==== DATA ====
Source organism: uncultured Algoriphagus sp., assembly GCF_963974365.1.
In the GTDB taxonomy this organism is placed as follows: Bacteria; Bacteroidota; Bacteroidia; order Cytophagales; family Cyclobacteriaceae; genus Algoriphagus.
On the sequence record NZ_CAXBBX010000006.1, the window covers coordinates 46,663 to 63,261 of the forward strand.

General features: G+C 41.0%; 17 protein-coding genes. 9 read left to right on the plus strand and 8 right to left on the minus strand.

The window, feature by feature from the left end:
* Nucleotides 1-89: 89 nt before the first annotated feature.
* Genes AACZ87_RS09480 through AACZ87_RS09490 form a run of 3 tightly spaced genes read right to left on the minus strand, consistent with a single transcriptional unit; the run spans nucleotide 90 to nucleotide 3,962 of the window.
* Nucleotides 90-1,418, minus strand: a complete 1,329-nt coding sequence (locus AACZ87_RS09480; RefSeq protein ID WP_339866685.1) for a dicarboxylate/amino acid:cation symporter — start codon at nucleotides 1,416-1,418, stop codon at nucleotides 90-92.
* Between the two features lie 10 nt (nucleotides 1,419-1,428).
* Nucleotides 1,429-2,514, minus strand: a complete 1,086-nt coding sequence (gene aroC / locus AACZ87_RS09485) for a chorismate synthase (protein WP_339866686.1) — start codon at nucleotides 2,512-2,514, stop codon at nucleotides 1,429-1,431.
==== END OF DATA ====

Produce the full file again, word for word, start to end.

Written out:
Source organism: uncultured Algoriphagus sp., assembly GCF_963974365.1.
In the GTDB taxonomy this organism is placed as follows: Bacteria; Bacteroidota; Bacteroidia; order Cytophagales; family Cyclobacteriaceae; genus Algoriphagus.
On the sequence record NZ_CAXBBX010000006.1, the window covers coordinates 46,663 to 63,261 of the forward strand.

General features: G+C 41.0%; 17 protein-coding genes. 9 read left to right on the plus strand and 8 right to left on the minus strand.

The window, feature by feature from the left end:
* Nucleotides 1-89: 89 nt before the first annotated feature.
* Genes AACZ87_RS09480 through AACZ87_RS09490 form a run of 3 tightly spaced genes read right to left on the minus strand, consistent with a single transcriptional unit; the run spans nucleotide 90 to nucleotide 3,962 of the window.
* Nucleotides 90-1,418, minus strand: a complete 1,329-nt coding sequence (locus AACZ87_RS09480; RefSeq protein ID WP_339866685.1) for a dicarboxylate/amino acid:cation symporter — start codon at nucleotides 1,416-1,418, stop codon at nucleotides 90-92.
* Between the two features lie 10 nt (nucleotides 1,419-1,428).
* Nucleotides 1,429-2,514, minus strand: a complete 1,086-nt coding sequence (gene aroC / locus AACZ87_RS09485) for a chorismate synthase (protein WP_339866686.1) — start codon at nucleotides 2,512-2,514, stop codon at nucleotides 1,429-1,431.